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Hands-On with Clips 2.1: Memoji and Animoji Support, Plus New Sticker Face Tracking and More

Apple has released the first big update in over a year for its Clips video creation tool. Following the trend begun in iOS 12, which added Animoji support to FaceTime, now all Animoji and Memoji characters can also be used inside Clips. Though I would have expected such an update a year ago, it’s nevertheless good to see. Besides Animoji and Memoji, Clips 2.1 only adds a couple other small new features, like a fresh batch of Mickey and Minnie stickers, a ‘Let It Snow’ winter poster, and support for right-to-left languages. After spending some time with the update, there are a couple nice implementation details related to Animoji that deserve highlighting.

Animoji and Memoji characters can be selected from the rainbow-star Effects icon that also houses things like filters, stickers, and emoji. Select an Animoji and, just as you would expect, your head is covered by the chosen character so you can shoot a video with it. Apple has done two things in particular that make this work well, above and beyond just the basics.

First, when you have a video recorded, you can change your Animoji character in that video after the fact. So if you recorded using a dragon, but want to see what it would look like with an octopus instead, that change can be made with a single tap in post-production and applied to the full video. This even works if you didn’t use an Animoji in the initial recording at all: by hitting the Effects button you’ll see that Animoji is still an option, so with a tap you can add an Animoji to your video even after the recording’s finished.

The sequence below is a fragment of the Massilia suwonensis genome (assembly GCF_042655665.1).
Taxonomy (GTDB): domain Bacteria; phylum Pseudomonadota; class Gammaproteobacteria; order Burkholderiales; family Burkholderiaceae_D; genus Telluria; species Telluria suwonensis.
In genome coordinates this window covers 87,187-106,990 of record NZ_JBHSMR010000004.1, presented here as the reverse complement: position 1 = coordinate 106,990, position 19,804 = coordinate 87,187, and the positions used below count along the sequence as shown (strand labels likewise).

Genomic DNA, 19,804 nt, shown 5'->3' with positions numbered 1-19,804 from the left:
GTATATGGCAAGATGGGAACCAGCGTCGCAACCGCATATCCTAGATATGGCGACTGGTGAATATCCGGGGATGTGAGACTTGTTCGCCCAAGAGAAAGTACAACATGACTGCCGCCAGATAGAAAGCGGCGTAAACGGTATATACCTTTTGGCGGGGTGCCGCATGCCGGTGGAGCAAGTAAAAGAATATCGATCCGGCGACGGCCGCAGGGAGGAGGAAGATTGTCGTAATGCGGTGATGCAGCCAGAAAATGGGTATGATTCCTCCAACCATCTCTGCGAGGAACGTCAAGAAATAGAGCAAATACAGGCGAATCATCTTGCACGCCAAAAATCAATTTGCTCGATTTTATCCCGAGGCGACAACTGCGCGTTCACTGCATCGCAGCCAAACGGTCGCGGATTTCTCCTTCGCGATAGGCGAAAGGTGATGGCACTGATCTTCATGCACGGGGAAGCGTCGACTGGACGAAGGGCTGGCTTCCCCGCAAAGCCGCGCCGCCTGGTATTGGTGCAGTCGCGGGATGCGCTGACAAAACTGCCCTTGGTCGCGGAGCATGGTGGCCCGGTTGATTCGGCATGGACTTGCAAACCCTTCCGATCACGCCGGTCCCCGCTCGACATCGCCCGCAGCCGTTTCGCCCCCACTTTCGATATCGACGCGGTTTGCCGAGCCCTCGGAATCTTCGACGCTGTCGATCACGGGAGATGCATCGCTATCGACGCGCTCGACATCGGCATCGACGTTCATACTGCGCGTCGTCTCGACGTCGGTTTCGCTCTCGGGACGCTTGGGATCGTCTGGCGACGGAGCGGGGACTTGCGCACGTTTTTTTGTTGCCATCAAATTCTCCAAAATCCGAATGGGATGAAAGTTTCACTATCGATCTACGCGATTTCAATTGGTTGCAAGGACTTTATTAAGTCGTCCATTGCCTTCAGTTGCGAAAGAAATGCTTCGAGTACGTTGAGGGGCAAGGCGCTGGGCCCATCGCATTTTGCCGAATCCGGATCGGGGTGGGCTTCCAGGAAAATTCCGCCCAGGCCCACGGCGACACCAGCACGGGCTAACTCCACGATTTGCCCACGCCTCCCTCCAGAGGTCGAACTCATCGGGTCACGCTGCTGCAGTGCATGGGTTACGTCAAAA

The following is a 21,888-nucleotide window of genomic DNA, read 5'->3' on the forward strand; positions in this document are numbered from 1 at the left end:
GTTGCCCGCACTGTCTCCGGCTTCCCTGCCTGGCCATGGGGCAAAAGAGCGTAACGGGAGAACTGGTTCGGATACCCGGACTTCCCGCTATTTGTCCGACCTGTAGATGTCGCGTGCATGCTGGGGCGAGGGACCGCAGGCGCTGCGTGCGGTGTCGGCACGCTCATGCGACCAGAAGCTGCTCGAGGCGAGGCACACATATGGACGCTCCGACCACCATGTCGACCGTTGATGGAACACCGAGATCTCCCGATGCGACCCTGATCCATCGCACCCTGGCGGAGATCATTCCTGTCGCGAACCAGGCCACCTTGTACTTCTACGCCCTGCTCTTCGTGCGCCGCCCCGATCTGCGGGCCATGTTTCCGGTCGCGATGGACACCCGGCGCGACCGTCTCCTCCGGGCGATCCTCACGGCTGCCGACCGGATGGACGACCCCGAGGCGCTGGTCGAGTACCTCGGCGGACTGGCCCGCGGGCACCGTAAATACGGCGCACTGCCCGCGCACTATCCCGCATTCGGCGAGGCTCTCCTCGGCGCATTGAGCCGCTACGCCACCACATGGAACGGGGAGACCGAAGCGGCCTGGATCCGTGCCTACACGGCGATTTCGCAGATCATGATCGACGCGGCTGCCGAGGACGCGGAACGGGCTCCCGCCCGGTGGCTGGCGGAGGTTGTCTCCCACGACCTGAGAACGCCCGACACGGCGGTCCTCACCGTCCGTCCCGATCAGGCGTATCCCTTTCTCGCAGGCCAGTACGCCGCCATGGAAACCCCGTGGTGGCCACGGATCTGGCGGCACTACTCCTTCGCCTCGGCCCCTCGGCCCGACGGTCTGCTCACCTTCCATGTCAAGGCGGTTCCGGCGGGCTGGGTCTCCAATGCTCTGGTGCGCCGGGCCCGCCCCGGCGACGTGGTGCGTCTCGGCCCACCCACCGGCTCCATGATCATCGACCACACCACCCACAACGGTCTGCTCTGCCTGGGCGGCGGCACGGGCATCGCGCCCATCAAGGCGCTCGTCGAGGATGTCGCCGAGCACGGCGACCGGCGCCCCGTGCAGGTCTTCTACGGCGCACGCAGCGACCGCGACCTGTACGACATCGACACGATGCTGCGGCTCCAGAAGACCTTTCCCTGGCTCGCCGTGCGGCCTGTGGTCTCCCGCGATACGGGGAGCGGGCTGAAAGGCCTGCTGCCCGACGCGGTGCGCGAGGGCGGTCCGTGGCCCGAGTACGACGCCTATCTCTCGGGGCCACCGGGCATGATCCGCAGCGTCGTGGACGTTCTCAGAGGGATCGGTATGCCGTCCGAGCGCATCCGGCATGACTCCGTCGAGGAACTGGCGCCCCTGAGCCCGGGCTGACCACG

Stickers now track with your facial movements.

Stickers now track with your facial movements.

The second nice detail worth noting is that, as long as your device has a TrueDepth camera, the stickers you use will now track with your face by default rather than being stuck to a fixed place on-screen. In the examples seen above, the Disney and tear stickers all followed the movements of my face as I recorded. This enhancement applies whether you’re using an Animoji or not. And for the times you don’t want a sticker to follow your facial movements, tapping the sticker reveals the option to Disable Tracking.

There’s plenty I could complain about with Clips, such as the fact that it still supports square video only, and its new Animoji feature is arguably a year late. Those things aside though, I still find myself impressed by a lot of what Apple’s done with the app. I’ve never enjoyed a video creation tool as much as I do Clips. Unfortunately, until Apple decides to optimize for social media and enable more video orientations, I’m not sure any of the app’s great features will ever get the attention from users that they deserve.

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